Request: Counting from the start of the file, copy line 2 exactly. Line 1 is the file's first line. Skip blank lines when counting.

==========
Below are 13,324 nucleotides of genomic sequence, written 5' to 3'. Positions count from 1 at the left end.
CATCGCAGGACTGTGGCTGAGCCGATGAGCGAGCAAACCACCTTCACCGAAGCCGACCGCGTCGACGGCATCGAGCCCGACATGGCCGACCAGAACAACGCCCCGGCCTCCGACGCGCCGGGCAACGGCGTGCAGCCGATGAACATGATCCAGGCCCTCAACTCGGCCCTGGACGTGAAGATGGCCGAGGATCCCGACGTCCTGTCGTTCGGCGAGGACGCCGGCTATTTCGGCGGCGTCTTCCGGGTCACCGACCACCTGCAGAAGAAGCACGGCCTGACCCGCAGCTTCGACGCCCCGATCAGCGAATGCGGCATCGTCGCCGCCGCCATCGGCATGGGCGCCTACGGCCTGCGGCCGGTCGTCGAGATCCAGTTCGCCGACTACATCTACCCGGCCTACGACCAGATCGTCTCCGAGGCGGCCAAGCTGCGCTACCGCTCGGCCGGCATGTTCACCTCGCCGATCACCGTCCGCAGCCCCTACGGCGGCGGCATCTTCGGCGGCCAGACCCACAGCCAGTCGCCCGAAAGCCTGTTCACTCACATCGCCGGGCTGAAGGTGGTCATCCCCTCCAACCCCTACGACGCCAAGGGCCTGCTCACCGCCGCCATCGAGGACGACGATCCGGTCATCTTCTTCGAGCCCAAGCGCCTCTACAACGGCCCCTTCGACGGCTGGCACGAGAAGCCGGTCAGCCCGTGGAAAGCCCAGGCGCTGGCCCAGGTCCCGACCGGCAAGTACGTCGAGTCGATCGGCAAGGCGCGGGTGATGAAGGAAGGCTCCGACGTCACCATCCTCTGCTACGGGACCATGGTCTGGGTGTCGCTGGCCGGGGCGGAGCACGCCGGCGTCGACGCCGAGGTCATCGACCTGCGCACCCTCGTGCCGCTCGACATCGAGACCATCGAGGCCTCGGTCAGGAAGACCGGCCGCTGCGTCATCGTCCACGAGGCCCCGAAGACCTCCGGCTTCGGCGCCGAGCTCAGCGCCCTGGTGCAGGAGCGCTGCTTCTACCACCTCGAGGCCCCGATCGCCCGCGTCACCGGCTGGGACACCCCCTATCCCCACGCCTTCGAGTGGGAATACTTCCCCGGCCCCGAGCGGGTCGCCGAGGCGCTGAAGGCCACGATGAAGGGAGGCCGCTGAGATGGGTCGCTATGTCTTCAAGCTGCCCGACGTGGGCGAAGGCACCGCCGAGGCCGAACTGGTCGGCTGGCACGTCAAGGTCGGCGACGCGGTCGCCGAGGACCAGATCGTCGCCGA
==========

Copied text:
CATCGCAGGACTGTGGCTGAGCCGATGAGCGAGCAAACCACCTTCACCGAAGCCGACCGCGTCGACGGCATCGAGCCCGACATGGCCGACCAGAACAACGCCCCGGCCTCCGACGCGCCGGGCAACGGCGTGCAGCCGATGAACATGATCCAGGCCCTCAACTCGGCCCTGGACGTGAAGATGGCCGAGGATCCCGACGTCCTGTCGTTCGGCGAGGACGCCGGCTATTTCGGCGGCGTCTTCCGGGTCACCGACCACCTGCAGAAGAAGCACGGCCTGACCCGCAGCTTCGACGCCCCGATCAGCGAATGCGGCATCGTCGCCGCCGCCATCGGCATGGGCGCCTACGGCCTGCGGCCGGTCGTCGAGATCCAGTTCGCCGACTACATCTACCCGGCCTACGACCAGATCGTCTCCGAGGCGGCCAAGCTGCGCTACCGCTCGGCCGGCATGTTCACCTCGCCGATCACCGTCCGCAGCCCCTACGGCGGCGGCATCTTCGGCGGCCAGACCCACAGCCAGTCGCCCGAAAGCCTGTTCACTCACATCGCCGGGCTGAAGGTGGTCATCCCCTCCAACCCCTACGACGCCAAGGGCCTGCTCACCGCCGCCATCGAGGACGACGATCCGGTCATCTTCTTCGAGCCCAAGCGCCTCTACAACGGCCCCTTCGACGGCTGGCACGAGAAGCCGGTCAGCCCGTGGAAAGCCCAGGCGCTGGCCCAGGTCCCGACCGGCAAGTACGTCGAGTCGATCGGCAAGGCGCGGGTGATGAAGGAAGGCTCCGACGTCACCATCCTCTGCTACGGGACCATGGTCTGGGTGTCGCTGGCCGGGGCGGAGCACGCCGGCGTCGACGCCGAGGTCATCGACCTGCGCACCCTCGTGCCGCTCGACATCGAGACCATCGAGGCCTCGGTCAGGAAGACCGGCCGCTGCGTCATCGTCCACGAGGCCCCGAAGACCTCCGGCTTCGGCGCCGAGCTCAGCGCCCTGGTGCAGGAGCGCTGCTTCTACCACCTCGAGGCCCCGATCGCCCGCGTCACCGGCTGGGACACCCCCTATCCCCACGCCTTCGAGTGGGAATACTTCCCCGGCCCCGAGCGGGTCGCCGAGGCGCTGAAGGCCACGATGAAGGGAGGCCGCTGAGATGGGTCGCTATGTCTTCAAGCTGCCCGACGTGGGCGAAGGCACCGCCGAGGCCGAACTGGTCGGCTGGCACGTCAAGGTCGGCGACGCGGTCGCCGAGGACCAGATCGTCGCCGA